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Suppose we have a directory containing $N$ files whose names are numerals, but not necessarily contiguous numerals. Let's say for concreteness that each file contains an email message, each of which has a date, and we would like to rename the files so that the order of the filenames is the same as the order of the dates. Letting $A\prec B$ mean that the date in the file named $A$ is earlier than the date in the file named $B$, we want $$A<B \text{ if and only if } \def\date{\operatorname{date}}A \prec B.\tag{$*$}$$

I want to do this with as few file-rename operations as possible.

I can do this by sorting the filenames in memory and then applying the permutation that is computed by the sort. The question is how to optimally effect the required permutation.

The following algorithm requires $N$ rename operations:

Suppose the permutation is $P$. Let $c$ be some number larger than the largest filename, and rename each file $i$ to $c+P(i)$.

But this may not be optimal. For example, suppose the files are named $2,3,5$, where file $5$ contains the earliest email message and $3$ contains the latest. We have $5\prec 2\prec 3$. Sorting will tell us that we need to apply the permutation $2\to 3\to 5\to 2$. The method above performs the following 3 renames (taking $c=10$):

  1. $2\to 13$
  2. $3\to 15$
  3. $5\to 12$

But we can do better; for this example it suffices to perform the single rename $5\to 1$.

What is an algorithm which, given the filenames and the required permutation, efficiently computes an optimal renaming?

It may be helpful to think of this as sorting an array $A$, where some of the elements are null, and can be disregarded. After sorting, the contents of the array must be the same. But whereas with ordinary sorting, we want $A[i]\prec A[j]$ for all $i<j$, here we only require that that condition hold when $A[i]$ and $A[j]$ are non-null.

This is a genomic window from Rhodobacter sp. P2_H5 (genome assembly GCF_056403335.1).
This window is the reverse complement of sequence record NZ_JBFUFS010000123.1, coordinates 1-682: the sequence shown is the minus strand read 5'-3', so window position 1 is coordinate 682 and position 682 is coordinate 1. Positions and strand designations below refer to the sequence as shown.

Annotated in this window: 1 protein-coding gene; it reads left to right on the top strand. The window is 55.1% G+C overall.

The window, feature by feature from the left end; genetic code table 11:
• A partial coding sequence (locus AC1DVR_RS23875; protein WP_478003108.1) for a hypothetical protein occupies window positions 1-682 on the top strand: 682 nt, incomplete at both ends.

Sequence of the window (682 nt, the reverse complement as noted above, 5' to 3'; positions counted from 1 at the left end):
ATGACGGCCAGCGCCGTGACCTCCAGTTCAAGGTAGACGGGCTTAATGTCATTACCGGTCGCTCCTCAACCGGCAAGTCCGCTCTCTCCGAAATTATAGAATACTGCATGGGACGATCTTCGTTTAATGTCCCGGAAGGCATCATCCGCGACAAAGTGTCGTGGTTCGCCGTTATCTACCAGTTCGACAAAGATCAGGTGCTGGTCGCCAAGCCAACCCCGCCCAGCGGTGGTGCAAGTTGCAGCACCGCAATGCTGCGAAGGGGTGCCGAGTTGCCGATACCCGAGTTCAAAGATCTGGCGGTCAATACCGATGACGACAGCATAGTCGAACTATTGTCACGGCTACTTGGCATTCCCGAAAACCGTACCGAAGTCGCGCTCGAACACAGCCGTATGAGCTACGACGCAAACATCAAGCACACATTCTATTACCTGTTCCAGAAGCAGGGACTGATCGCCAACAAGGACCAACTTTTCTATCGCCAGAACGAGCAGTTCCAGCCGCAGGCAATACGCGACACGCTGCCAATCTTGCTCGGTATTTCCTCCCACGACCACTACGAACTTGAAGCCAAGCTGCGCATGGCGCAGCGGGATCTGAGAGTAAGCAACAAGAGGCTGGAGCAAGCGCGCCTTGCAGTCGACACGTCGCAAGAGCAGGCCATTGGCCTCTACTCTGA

[Thanks to David Richerby for suggesting a major revision of the question.]

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  • $\begingroup$ My first thought is that calculating the LCSS between the sorted file sequence and the integers (you only need to consider the range $[\min S - |S|,\max S + |S|]$) gives you the files which are already in the correct position. The two things that complicate things are whether or not you allow negative numbers, and whether or not the gaps in the LCSS are large enough to accommodate files which aren't in the correct position. $\endgroup$ – Pseudonym Aug 19 '14 at 3:51
  • $\begingroup$ FWIW, one does not have to blow up the file names. If the permutation has cycles of lengths $l_1, \dots, l_k$ we can get the same filenames (in the correct order) with $\sum (l_i + 1) = n + k$ renamings by using a temporary name. Anyway, practical question: would you not want to introduce a name scheme that leaves sizable gaps? Then you'd do a full renaming in iteration one, and then many updates could happen fast (cf. e.g. @Pseudonym). Are we allowed to amortize in this way? $\endgroup$ – Raphael Oct 13 '15 at 15:31
  • $\begingroup$ Practical question 2: are the renaming operations themselves actually a bottleneck? They are not asymptotically dominant and only happen in the file index. $\endgroup$ – Raphael Oct 13 '15 at 15:33
  • $\begingroup$ The renaming operations are themselves actually a bottleneck in practice. $\endgroup$ – Mark Dominus Oct 13 '15 at 15:51

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